Avoiding Medicare Fraud During Open Enrollment Season

Are you a Medicare beneficiary? If so, then this is the time of year when you can change your health and prescription drug plans. But watch out! The Centers for Medicare and Medicaid Services (CMS) report that fraudulent activities increase dramatically during this period.

Elderly are unfortunately common victims of Medicare fraud.

According to Golocalprov.com, “billions of American taxpayers’ dollars are wasted on improper payments to individuals, organizations and contractors.” These benefits are paid out to the wrong person, for the wrong reason and in the wrong amounts. A whopping $98 billion in improper payments—with more than half coming from Medicare and Medicaid—were made in 2009 alone. Thanks to the dedicated efforts of almost 25,000 volunteers across the United States, however, millions of Americans have been learning about Medicare fraud and helped prevent it since 1997.

Sadly, not every senior who needs this information gets it and falls prey to fraudulent schemes. If you are a Medicare recipient or know someone who is, here are some easy ways you can help prevent Medicare fraud:

  • Keep your Medicare number private—treat it as you would your Social Security and bank account numbers.
  • If someone you don’t know contacts you and asks for personal information, don’t give it to them. Remember that it can be used for fraudulent purposes.
  • Beware of people claiming to be a Medicare representatives who ask for your Medicare number. Real Medicare officials “wouldn’t need to ask and they wouldn’t call or visit unless call first.”
  • When you receive your Medicare summary notice, make sure the figures posted tally with all the expenses you have accrued for that month.
  • Don’t hesitate to report any suspicious activity to the Office of the Inspector General in your state.

Maintaining awareness is key to staying protected. But if you do find yourself in the position of Medicare fraud victim, a competent lawyer can help you regain both your good name—and your long-term security.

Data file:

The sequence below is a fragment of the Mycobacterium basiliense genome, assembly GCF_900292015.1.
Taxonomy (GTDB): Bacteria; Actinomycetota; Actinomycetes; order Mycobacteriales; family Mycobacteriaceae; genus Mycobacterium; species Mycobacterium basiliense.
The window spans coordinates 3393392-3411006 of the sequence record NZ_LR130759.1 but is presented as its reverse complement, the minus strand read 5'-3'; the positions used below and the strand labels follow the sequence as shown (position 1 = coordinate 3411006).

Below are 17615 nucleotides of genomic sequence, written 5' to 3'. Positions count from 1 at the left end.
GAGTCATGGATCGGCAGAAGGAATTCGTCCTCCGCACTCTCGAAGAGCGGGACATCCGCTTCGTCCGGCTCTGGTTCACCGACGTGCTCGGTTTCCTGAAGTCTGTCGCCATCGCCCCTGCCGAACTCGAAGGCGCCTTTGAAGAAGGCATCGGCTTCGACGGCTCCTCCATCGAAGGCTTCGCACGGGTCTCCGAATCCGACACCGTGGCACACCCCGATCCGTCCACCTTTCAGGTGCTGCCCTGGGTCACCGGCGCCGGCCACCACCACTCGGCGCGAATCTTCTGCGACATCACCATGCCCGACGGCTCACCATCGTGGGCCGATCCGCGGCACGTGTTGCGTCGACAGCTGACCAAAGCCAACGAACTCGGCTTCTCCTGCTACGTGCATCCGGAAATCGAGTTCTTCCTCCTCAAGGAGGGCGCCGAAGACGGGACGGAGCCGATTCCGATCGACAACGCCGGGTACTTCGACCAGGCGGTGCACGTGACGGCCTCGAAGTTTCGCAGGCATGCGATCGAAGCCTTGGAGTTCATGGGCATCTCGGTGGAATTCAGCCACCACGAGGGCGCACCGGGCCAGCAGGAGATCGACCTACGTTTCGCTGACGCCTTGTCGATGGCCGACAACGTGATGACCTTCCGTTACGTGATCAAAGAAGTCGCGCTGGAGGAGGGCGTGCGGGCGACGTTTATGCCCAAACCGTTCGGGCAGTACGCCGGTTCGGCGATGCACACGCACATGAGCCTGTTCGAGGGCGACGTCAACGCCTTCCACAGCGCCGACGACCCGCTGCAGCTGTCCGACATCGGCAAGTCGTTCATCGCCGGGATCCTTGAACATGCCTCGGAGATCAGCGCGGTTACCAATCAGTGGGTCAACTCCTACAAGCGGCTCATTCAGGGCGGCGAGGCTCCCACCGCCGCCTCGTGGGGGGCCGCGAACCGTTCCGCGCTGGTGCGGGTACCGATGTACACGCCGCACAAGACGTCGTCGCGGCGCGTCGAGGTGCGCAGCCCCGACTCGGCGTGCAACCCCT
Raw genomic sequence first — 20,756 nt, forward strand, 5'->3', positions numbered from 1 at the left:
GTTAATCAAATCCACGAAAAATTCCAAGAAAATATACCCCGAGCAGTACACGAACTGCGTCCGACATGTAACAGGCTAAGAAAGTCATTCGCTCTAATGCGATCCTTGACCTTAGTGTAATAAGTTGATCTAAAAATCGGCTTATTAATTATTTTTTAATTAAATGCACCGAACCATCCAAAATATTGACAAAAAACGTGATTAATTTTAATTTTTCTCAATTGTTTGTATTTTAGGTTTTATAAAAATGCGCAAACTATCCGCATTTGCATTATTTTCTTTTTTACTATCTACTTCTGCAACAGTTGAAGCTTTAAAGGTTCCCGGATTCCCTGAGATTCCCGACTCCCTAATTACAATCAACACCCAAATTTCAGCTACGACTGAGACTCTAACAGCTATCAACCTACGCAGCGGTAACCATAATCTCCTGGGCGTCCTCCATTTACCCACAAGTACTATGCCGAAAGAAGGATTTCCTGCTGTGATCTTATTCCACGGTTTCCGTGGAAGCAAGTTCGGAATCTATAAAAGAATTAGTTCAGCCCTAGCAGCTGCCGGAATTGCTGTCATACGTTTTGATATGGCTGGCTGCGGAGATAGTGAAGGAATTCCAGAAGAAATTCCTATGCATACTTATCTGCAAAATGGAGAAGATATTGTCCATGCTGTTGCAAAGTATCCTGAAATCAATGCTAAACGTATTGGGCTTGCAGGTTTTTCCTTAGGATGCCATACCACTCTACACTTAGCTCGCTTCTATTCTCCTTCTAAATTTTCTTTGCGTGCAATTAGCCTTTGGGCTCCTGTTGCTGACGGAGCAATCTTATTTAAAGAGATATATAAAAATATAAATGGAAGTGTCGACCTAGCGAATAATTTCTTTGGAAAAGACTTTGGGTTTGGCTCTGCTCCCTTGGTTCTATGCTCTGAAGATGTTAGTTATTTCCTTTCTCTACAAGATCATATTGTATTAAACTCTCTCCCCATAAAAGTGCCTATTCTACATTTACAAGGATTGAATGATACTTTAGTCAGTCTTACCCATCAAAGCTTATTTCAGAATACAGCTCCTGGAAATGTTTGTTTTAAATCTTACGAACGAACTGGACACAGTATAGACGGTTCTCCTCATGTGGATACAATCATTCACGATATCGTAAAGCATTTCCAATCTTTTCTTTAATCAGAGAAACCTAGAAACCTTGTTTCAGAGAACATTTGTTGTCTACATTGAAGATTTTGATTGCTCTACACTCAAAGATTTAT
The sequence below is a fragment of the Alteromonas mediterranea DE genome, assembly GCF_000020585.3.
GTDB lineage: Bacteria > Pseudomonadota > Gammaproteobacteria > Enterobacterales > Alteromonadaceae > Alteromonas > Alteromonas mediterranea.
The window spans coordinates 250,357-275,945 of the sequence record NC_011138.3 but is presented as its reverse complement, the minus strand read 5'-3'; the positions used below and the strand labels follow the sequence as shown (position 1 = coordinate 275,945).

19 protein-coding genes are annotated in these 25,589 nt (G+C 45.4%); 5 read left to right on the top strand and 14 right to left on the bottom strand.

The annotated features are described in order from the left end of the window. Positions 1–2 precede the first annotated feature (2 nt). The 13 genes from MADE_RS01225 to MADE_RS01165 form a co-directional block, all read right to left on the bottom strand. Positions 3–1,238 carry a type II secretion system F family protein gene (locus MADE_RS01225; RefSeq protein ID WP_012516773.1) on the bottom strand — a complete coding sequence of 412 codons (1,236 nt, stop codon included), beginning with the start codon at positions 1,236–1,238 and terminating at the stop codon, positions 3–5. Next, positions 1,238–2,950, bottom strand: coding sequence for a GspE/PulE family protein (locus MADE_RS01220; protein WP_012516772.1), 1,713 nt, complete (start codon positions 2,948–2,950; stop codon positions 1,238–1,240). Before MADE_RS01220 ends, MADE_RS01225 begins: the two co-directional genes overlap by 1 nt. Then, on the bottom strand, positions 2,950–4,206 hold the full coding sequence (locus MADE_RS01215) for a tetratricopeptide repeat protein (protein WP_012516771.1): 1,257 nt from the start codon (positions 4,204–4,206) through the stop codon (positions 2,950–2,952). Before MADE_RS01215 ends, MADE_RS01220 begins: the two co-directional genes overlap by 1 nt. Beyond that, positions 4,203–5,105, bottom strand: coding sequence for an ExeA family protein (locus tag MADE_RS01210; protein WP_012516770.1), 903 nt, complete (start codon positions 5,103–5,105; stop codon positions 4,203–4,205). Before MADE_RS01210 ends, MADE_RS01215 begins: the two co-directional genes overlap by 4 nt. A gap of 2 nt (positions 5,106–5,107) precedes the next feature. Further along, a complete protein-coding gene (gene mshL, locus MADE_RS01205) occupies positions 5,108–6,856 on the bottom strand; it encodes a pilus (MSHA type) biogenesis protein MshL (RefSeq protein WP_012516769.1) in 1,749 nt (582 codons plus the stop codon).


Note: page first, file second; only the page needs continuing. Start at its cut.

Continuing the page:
Texas Medicaid Fraud: A Dark Part of a Darker Picture

Below is an excerpt, and a link, to an article about the astonishing amount of Medicare and Medicaid fraud perpetrated yearly in the United States.

One of the areas The Barrera Law Firm specializes in is this type of fraud, perpetrated to the tune of billions of dollars each year.

Some key points on Medicare and Medicaid Fraud:

  • Medicare and Medicaid lose at least $87 billion per year to fraudulent and otherwise improper payments
  • Approximately 10.5 percent of Medicare spending and 8.4 percent of Medicaid spending was improper in 2009
  • Every year since 1990, the U.S. Government Accountability Office has released a list of federal programs it considers at a high risk for fraud. Medicare appeared on the very first list and has remained there for 22 straight years. Medicaid assumed its perch eight years ago.

Read all of “Entitlement Bandits” here.

Considering the state of the U.S. economy and the need to reduce runaway debt, Medicare and Medicaid fraud needs more than just an article or two written about it, it needs people who know of this fraud to bravely step forth and decide to do something about it.

A Whistleblower’s Short Guide to Reporting Pharma Fraud

Are you a drug rep that feels that your company is doing something wrong?

Are you a doctor that is worried about how a “motivated” drug rep may be putting you in a bad position with the law?

Whether you are a medical provider, a sales rep, or executive for a pharmaceutical company or lab, you must be aware that the government can seek you out for criminal and/or civil penalties if you participate in any scheme as outlined below.

Examples of Pharma Fraud Schemes

Kickbacks: Giving medical providers money, gifts, lavish entertainment, “consulting fees”, “grants” or other benefits to change a person’s prescription to the sales rep’s product or “to gain their business” when the drugs are paid for by government programs.

Off-label marketing: Promoting drugs to doctors that are billed to the government for ailments that the drugs are not approved to treat, unless the claims are backed up by real studies that are not meant to mislead.

Selling Free samples: Encouraging medical providers to bill the government for free samples and those samples clearly indicate that they are not to be sold.

Price Fixing: A general scheme of inflating prices of drugs so that more money is billed to the government.

Why be a Whistleblower?

You may be both rewarded through monetary compensation and shielded from criminal and civil penalties if you do the right thing. Federal and state law rewards and encourages individuals to blow the whistle on any scheme meant to defraud government programs such as MEDICARE, MEDICAID, and TRICARE.

Call The Barrera Law Firm at 956 428 2822 for a free and confidential consultation to answer all of your legal questions.